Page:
Those who doubted that cricket could be a demanding and capricious mistress needed only to watch the last ball of this incredible game. A current Indian Under-19 star and one from the not-too-distant past ranged against a side with a wealth of international experience. Two runs for the win, one for the tie. Who would your money have been on?
What unfolded was almost beyond belief. The experienced bowler, after a couple of nervous false starts, summoned up a delivery that couldn't quite be slogged, but when the ball streaked back towards him, he dived over it. Another international scampered in from long-off, gathered, and let fly with a throw that was a few feet wide of the stumps. International number three couldn't collect the ball. In between all this mayhem, with the stadium noise amplified to ear-splitting levels, the two lesser lights ran two. Game over.
So much for experience. Shane Warne couldn't stop gushing about Niraj Patel and Ravindra Jadeja later, and who could blame him? "I thought they'd left it one over too late," he said with typical candour. "Jadeja hit one shot over cover for six that showed unbelievable talent and skill, and then for Patel to hit him [Fernando] back over his head for six. I'm just very proud of those boys."
No matter what the situation, and it was dire on Monday night with 32 needed from the final 12 balls, the Rajasthan Royals seem to unearth a hero. It was Warne himself on an unforgettable night in Hyderabad early on in the competition, and Yusuf Pathan and Mohammad Kaif the other evening in Kolkata. Shane Watson and Graeme Smith have done their bit, as has Kamran Akmal.
"In our dressing room, the motto is Find a Way," said Warne. "Whether it's for one ball or three balls, be the man, be the hero. Go out there and express yourself."
Mumbai's fielding disintegrated in the final stages, with overthrows conceded, poor efforts at the stumps and an air of panic all round. Sachin Tendulkar ventured across to the bowler after practically every ball, and Fernando, who had bowled three magnificent overs for 12 and two wickets, seemed to wilt like a wallflower under the spotlight.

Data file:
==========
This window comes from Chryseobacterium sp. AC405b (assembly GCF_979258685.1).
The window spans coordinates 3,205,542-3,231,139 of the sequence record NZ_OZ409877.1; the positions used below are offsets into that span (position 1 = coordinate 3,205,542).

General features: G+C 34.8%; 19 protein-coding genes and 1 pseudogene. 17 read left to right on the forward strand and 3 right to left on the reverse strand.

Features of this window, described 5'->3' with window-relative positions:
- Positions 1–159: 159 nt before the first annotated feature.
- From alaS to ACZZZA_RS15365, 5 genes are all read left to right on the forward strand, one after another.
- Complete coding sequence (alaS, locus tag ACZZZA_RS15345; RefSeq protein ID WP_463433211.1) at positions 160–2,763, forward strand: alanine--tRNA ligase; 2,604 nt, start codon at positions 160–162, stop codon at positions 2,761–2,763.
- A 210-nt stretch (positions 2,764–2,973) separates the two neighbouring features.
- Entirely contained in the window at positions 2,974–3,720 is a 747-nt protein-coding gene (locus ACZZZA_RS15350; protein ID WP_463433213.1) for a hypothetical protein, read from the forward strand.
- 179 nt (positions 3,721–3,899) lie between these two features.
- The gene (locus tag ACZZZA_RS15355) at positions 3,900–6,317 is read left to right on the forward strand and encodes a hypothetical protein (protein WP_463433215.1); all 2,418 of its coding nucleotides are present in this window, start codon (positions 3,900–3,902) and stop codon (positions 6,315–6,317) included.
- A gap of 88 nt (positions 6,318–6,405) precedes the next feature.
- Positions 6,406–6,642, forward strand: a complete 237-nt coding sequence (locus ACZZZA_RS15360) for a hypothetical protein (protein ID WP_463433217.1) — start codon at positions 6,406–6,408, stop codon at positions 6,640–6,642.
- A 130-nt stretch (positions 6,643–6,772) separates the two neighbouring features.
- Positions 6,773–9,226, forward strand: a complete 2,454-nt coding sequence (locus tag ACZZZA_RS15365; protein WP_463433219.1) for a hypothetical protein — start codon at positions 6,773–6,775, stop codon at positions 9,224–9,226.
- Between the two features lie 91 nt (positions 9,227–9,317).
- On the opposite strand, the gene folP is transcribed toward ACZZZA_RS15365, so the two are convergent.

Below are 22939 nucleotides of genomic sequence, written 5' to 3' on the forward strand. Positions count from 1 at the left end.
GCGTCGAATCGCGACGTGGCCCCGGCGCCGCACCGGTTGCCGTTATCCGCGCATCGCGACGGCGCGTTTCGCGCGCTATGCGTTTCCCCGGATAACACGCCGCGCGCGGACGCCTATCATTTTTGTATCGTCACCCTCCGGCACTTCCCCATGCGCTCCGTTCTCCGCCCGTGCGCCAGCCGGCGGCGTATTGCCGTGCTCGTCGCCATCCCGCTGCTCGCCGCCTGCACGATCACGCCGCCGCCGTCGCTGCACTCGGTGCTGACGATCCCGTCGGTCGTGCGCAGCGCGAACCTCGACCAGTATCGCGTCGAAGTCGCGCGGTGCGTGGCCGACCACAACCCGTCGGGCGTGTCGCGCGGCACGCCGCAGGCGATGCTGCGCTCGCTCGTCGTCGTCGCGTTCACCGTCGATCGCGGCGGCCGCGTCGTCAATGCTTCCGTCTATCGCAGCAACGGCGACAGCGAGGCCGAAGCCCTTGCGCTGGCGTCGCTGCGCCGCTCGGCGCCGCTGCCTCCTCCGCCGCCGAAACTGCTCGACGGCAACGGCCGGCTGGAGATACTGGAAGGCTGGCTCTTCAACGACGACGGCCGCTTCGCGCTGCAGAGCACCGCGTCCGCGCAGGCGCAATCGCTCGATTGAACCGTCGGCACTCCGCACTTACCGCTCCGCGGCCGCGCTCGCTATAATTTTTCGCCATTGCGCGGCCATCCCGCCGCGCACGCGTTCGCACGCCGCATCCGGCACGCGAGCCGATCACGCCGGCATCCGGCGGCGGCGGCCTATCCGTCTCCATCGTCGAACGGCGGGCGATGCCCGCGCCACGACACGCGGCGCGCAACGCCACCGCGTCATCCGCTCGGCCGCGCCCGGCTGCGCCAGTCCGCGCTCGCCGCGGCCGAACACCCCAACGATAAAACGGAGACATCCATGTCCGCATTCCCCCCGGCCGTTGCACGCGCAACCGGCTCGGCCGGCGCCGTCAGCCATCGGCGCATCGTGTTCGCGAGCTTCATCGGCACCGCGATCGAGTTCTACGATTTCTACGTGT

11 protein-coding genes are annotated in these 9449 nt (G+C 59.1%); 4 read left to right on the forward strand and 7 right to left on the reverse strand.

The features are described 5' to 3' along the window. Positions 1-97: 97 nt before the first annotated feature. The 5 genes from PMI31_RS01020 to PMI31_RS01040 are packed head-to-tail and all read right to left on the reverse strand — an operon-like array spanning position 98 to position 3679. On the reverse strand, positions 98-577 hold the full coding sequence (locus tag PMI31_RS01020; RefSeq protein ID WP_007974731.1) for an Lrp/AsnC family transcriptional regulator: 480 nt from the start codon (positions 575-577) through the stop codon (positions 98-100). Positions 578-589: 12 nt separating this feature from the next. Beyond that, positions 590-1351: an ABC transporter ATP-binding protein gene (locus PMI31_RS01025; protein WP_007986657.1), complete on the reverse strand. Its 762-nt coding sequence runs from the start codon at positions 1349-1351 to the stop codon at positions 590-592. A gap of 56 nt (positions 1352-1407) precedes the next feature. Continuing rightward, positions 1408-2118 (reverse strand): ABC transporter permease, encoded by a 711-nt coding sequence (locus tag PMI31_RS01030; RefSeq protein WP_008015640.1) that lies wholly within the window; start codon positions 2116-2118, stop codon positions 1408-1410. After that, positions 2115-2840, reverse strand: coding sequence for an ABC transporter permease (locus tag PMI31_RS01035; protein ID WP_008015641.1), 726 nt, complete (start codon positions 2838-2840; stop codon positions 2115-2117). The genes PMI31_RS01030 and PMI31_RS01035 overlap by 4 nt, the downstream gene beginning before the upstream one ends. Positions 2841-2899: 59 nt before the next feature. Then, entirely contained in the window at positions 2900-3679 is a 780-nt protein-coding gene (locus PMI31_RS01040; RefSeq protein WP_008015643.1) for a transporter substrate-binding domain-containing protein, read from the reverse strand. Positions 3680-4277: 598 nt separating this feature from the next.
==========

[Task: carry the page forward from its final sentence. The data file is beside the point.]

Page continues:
With Tendulkar again staying away from the post-match press conference, it was left to Lalchand Rajput to survey the wreckage of a campaign that had appeared to revive with six straight victories. "Our fielding let us down today," he said, before launching into an unconvincing explanation about luck that revolved around the toss of coins.
Warne understandably was dismissive of those remarks. "It all comes down to belief," he said. "These situations tell you about the differences between the teams. Fernando bowled a wide down the leg side. That has nothing to do with luck. Now, I'm not having a go at him, but it comes down to poor execution of skills when the pressure is on."
Tendulkar's diving catch to dismiss Watson epitomised the Mumbai Indians' desperation, but from the moment the Powerplay fetched them only 29 runs, they were always playing catch-up. Tanvir again bowled with the skill and accuracy of Wasim Akram in his prime ["absolutely outstanding again" was the Warne-speak], and controlled spells from Siddharth Trivedi and Yusuf Pathan denied Mumbai any sort of momentum. But for that sensational little cameo from Yogesh Takawale, who struck four fours and a six in Watson's final over, this would have been another demolition job in keeping with Rajasthan's absolute dominance on home turf.
The Sawai Mansingh Stadium, which has become the IPL equivalent of Fortress Stamford Bridge, boasts of an obstacle course on the premises. For the moment though, the team that calls it home appears capable of brushing aside anything that blocks its path to glory. This fledgling league couldn't have more worthy winners.